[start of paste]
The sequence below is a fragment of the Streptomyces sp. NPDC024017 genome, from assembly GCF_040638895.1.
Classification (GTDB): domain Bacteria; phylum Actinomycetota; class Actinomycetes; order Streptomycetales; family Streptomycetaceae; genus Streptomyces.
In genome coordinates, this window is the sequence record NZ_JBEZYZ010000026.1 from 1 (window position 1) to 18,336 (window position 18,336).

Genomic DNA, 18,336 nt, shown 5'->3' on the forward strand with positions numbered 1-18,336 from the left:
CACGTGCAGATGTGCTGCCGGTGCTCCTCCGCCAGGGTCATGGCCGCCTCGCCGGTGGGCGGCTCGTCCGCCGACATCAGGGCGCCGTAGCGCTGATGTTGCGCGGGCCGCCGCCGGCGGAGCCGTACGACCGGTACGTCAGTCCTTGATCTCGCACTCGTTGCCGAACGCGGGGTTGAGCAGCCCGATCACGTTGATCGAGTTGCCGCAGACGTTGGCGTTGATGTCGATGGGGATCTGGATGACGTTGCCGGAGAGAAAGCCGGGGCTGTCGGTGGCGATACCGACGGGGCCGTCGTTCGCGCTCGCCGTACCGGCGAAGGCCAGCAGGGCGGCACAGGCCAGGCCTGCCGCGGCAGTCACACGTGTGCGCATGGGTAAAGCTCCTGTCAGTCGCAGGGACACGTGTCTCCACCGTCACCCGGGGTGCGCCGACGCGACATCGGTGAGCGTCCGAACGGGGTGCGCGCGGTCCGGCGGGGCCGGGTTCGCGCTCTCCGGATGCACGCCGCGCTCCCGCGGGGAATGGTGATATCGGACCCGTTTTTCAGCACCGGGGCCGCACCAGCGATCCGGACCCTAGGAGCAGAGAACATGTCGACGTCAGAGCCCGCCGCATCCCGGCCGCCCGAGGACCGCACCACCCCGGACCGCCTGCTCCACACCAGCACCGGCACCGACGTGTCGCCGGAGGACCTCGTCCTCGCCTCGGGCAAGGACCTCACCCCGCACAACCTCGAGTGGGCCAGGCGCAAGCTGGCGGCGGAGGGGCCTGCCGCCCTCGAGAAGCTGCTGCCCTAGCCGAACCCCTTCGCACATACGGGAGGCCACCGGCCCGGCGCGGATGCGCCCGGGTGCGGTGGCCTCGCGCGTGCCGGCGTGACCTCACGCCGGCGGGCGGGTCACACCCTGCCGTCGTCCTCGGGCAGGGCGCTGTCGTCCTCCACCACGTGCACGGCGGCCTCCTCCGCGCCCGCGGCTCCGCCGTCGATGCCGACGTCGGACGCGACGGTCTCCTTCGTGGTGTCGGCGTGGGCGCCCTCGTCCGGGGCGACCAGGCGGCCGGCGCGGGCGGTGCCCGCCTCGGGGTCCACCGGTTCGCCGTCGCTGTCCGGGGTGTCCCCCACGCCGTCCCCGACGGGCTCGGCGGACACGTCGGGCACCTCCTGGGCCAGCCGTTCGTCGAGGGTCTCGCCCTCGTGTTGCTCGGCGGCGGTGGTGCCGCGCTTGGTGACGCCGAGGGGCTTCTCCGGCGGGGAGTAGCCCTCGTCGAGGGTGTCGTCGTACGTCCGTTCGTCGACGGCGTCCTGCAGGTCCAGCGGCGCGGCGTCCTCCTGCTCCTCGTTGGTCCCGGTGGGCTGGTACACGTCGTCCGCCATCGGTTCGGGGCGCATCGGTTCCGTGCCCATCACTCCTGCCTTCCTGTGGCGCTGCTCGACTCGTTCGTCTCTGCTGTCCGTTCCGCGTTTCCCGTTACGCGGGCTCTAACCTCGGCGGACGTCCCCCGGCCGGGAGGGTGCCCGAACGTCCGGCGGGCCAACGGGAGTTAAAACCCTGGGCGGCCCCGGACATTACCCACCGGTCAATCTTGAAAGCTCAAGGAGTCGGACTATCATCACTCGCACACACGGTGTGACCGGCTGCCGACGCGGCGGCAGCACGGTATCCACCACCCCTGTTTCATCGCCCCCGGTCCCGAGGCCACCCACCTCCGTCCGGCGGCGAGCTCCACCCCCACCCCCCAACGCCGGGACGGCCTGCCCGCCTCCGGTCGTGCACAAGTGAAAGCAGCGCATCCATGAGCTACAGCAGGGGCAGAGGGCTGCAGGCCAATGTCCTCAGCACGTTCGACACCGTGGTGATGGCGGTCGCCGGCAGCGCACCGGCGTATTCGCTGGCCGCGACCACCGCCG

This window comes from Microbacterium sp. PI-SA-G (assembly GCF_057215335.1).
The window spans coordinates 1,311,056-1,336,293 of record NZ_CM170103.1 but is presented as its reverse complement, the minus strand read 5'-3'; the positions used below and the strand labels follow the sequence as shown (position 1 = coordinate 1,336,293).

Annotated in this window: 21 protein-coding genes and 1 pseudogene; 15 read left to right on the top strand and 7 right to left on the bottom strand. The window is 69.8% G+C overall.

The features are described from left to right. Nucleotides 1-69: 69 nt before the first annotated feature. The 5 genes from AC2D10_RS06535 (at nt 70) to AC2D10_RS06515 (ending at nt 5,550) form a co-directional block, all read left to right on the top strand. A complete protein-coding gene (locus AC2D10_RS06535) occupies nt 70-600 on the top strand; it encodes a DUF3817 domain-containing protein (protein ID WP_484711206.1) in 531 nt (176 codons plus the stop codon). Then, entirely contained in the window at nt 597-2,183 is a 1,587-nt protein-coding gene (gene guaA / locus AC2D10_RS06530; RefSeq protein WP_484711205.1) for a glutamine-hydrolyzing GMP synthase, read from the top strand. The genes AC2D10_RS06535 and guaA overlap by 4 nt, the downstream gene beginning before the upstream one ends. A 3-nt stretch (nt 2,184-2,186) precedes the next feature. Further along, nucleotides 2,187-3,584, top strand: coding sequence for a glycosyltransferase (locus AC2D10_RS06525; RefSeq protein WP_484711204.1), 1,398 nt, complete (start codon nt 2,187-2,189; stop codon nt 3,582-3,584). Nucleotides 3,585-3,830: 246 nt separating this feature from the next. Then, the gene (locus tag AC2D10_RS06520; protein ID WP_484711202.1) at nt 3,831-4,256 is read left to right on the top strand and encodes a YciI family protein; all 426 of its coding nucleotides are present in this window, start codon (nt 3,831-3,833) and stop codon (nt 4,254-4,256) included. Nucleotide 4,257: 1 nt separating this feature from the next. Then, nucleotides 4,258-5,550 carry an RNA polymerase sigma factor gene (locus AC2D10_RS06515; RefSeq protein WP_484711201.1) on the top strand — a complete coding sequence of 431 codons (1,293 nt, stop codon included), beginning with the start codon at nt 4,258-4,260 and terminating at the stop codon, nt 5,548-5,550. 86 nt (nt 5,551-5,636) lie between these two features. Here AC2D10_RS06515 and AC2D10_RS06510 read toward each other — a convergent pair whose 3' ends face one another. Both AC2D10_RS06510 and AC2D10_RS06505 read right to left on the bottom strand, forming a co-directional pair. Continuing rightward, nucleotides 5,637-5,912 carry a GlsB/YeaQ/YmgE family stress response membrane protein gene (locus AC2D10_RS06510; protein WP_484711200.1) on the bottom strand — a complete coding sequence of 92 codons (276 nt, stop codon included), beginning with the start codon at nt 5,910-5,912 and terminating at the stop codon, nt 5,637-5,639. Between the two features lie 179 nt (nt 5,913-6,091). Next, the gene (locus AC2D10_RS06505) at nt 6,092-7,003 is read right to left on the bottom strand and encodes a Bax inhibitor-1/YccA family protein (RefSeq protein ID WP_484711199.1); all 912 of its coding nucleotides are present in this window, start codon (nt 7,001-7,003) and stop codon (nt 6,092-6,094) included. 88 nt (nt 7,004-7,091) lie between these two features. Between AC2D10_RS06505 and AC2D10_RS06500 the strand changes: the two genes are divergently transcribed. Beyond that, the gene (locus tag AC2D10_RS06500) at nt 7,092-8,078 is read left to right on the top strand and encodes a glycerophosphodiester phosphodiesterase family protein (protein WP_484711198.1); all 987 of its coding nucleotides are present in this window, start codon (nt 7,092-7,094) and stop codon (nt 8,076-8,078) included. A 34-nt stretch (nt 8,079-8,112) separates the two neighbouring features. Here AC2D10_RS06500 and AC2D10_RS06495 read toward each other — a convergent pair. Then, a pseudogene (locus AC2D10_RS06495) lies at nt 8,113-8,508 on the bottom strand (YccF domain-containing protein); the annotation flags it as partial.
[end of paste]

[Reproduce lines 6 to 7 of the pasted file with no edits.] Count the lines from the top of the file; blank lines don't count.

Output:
This window comes from Microbacterium sp. PI-SA-G (assembly GCF_057215335.1).
The window spans coordinates 1,311,056-1,336,293 of record NZ_CM170103.1 but is presented as its reverse complement, the minus strand read 5'-3'; the positions used below and the strand labels follow the sequence as shown (position 1 = coordinate 1,336,293).